In 1997, Amy Caldwell discovered yoga. As she backpacked through Asia, Australia, and parts of Europe, she stopped to train with yogis she met along the way, exploring the styles of Vinyasa flow, Sivananda, Iyengar, and Ashtanga. As she learned, she blended these styles into her own dynamic flow. Since this nomadic journey, Amy's rapidly developing skills have earned her a spot on two Yoga Journal covers. Today, as owners of Yoga One studio, she and her husband Michael incorporate their own unique yoga and meditation styles into their teachings.
The flexible duo leads a team of experienced instructors, who foster a positive, non-competitive environment and also specialized in different styles of yoga, such as sunrise flow, Vinyasa flow, and gentle flow. Inside the main studio, where natural light from skylights casts a glow onto hardwood floors and saffron curtains, instructors lead groups through classes that cover optimal alignment, breath, and present-moment awareness. They also guide students outside the studio to stretch and align on a sunny rooftop in Little Italy. Inside softly lit massage rooms, therapists help visitors release tension from aching muscles.
Arizona Power Yoga specializes in the Baptiste Power Vinyasa Yoga System, a challenging collection of techniques that helps improve flexibility and strength while ridding the body of excess toxins, gravy, and weight. The studio's experienced instructors create a welcoming and upbeat environment in which students (novices and experienced yogies alike) can stretch and sweat their way to a happier and healthier existence. More than 15 classes are offered a week; consult the schedule and recruit the guys from your sewing circle or the ladies from your crocodile-wrestling club to join you on your one-month journey across the yogaverse.
In Red Monkey Studio, Monique Mynlieff has created a funky, "antigym" whose aqua-green and burnt-orange walls reflect its colorful curriculum. Through glass doors supported by log pillars, windows cast sunlight across TRX cords as students perform Zumba or Pilates routines. Farther down the curving hallways, guests stretch sinews and taut muscles with the help of Gyrotonic and Pilates equipment, or slough off stress in a lime green sanctum where licensed massage therapists blend modalities.
Instructors bustle throughout the vibrant setting to their private and group sessions, bringing with them specialties that range from belly dance to tai chi. The studio’s signature Quartet classes cap attendance at four visitors so that instructors can spend plenty of time with each student, helping them perfect form to forge stronger mind-body connections.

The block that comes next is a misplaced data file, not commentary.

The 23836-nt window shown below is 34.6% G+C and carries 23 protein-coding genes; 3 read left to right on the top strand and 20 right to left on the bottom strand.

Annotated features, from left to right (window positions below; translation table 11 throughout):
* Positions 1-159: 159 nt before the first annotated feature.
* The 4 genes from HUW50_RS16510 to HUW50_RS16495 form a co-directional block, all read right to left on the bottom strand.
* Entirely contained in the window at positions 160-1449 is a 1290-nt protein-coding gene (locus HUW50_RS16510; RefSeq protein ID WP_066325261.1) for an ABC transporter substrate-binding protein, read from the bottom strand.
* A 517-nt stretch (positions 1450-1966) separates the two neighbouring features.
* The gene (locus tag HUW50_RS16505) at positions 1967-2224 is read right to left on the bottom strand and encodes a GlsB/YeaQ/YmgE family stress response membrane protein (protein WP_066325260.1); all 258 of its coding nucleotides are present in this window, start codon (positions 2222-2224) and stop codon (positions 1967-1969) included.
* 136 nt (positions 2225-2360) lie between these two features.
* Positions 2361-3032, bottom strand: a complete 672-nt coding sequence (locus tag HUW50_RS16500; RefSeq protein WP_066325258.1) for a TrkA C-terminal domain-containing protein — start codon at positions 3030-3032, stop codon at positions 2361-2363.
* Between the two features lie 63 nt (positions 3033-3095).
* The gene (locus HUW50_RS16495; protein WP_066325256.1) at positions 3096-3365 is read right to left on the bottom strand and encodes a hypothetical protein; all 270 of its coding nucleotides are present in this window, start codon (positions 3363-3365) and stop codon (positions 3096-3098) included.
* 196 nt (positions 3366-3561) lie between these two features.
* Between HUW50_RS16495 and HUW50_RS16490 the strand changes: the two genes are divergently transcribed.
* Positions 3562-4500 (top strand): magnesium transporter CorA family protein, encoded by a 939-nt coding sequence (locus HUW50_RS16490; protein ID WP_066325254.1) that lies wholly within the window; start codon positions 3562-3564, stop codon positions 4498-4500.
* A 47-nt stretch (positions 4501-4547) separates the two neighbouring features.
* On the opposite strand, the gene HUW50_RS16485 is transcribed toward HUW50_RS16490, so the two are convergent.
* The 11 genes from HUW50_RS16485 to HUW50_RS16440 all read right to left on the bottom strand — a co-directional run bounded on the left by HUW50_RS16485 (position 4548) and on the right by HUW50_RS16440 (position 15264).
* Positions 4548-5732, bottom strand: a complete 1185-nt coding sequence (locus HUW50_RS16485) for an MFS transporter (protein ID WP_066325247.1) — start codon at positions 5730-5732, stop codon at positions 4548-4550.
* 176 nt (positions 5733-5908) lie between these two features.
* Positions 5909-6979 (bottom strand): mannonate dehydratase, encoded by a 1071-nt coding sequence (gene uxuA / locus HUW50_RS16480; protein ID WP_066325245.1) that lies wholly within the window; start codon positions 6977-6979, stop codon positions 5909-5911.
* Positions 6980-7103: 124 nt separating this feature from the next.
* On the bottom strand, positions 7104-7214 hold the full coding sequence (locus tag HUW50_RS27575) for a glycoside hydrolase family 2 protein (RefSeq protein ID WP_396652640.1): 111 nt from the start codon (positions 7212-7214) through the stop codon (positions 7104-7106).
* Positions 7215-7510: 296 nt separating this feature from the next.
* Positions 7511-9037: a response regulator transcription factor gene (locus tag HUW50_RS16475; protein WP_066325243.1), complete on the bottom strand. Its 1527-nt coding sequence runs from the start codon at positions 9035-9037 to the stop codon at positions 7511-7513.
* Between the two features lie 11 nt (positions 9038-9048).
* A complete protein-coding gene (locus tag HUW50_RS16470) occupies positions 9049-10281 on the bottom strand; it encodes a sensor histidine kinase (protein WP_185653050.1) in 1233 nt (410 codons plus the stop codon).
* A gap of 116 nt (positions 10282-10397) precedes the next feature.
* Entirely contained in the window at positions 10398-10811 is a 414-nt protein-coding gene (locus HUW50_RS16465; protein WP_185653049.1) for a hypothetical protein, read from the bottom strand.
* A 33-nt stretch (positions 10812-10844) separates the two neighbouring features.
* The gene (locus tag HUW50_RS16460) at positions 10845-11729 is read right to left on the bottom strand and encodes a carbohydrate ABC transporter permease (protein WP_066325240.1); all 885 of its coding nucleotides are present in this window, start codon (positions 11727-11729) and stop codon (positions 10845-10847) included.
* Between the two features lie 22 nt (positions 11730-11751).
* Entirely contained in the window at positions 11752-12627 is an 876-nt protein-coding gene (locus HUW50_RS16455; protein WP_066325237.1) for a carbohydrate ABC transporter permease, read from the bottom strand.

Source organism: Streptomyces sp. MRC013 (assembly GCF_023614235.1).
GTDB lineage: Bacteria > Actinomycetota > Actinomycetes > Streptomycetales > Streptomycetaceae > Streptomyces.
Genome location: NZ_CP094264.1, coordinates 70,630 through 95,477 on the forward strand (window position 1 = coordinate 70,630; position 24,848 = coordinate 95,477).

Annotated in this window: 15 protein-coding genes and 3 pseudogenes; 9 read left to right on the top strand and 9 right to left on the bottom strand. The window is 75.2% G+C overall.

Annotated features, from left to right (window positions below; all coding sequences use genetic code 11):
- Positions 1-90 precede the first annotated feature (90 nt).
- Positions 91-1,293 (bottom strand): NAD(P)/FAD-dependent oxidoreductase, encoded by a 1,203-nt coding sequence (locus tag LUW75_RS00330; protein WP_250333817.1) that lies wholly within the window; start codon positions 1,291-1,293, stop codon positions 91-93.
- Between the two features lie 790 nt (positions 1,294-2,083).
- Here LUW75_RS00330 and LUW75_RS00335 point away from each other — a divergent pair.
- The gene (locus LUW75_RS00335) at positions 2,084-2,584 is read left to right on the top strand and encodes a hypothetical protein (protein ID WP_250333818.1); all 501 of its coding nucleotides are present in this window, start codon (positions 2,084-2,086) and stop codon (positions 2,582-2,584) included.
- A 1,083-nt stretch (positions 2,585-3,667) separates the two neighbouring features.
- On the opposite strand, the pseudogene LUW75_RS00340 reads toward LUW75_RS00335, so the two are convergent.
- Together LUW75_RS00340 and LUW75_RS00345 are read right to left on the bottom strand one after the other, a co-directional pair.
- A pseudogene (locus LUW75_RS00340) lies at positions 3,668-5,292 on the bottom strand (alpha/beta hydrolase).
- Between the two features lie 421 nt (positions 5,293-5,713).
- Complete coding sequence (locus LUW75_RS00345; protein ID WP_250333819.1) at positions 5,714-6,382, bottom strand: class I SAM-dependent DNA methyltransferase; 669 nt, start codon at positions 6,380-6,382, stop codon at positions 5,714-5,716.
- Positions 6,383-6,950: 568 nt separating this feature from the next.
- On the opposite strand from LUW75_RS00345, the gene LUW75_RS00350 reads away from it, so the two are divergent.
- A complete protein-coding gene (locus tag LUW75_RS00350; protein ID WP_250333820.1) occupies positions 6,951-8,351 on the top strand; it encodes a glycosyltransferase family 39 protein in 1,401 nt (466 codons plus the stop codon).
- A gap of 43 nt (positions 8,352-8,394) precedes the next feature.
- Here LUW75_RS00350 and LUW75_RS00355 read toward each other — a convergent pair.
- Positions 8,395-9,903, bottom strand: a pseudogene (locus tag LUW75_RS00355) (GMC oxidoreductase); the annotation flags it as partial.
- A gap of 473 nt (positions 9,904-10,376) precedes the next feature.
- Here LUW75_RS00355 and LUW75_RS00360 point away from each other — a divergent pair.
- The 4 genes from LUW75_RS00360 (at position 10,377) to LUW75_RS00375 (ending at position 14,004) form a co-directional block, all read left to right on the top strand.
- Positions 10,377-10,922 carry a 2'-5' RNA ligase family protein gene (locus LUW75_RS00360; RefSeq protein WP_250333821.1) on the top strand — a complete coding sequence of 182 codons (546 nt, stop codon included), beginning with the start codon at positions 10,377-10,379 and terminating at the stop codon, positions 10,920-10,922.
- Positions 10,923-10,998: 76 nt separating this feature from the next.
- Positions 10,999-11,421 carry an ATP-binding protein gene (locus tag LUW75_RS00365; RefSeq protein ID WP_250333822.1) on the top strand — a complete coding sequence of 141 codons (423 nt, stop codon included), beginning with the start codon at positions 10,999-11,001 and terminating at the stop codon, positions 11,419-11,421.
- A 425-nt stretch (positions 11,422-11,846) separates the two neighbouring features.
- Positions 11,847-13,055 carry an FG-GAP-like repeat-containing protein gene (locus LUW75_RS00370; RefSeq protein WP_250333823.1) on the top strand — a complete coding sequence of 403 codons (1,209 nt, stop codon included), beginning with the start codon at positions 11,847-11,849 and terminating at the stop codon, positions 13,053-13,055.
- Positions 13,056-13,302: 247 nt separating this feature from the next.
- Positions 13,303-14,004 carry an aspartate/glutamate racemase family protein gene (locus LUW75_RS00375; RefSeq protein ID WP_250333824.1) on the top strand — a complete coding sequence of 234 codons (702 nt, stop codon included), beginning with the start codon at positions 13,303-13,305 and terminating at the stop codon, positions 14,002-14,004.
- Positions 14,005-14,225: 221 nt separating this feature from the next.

The instructors at Plexus Pilates strive to inspire their students to new levels of fitness by challenging them to learn experientially how Pilates’ muscle-strengthening benefits can enhance any lifestyle, from active to sedentary. During class, the instructors can teach any combination of floor-based mat exercises and machine-based moves on the Pilates Reformer, which generates gentle amounts of spring resistance to boost the difficulty of Pilates moves in much the same way a waterbed increases difficulty for a sleepwalking sloth. While instructors offer ample attention and step-by-step guidance for beginning students, the intermediate and advanced sessions require pupils to closely monitor their own form and technique. The studios' system can eventually teach attendees how to apply the skills of mindful muscle control and slow-motion high-fiving to everyday life.
Bridget Connelly’s journey to Pilate-cally Correct included many pit stops. At the first, in Philadelphia, she earned her Bachelor of Fine Arts degree at the University of the Arts. At the next, in Miami, she completed the Core Dynamics Pilates teacher-training program. She then practiced in Miami and established a not-for-profit Pilates organization, moved to Paris and taught for two years, and finally settled in Tucson—her hometown. Here, she assumed ownership of Pilates Experience and transformed it into Pilate-cally Correct. Today, Bridget and her staff continue to spread the healing benefits of Pilates through private sessions, group mat classes, and small-group reformer classes. They also offer Xtreme Barre, which blends ballet and cardiovascular exercise with Pilates.
For more than 20 years, Yoga Connection's classes have focused on stretching, strengthening, and breathing techniques—but founder and director Priscilla Potter isn't afraid of yoga's more holistic side, either. When she's not teaching, she's an astrologer and a meditation instructor, and her multifaceted perspective on yoga shines through in the studio's schedule. Sessions range from bouts of yin yoga to chakra yoga, which explores the body's seven energy centers.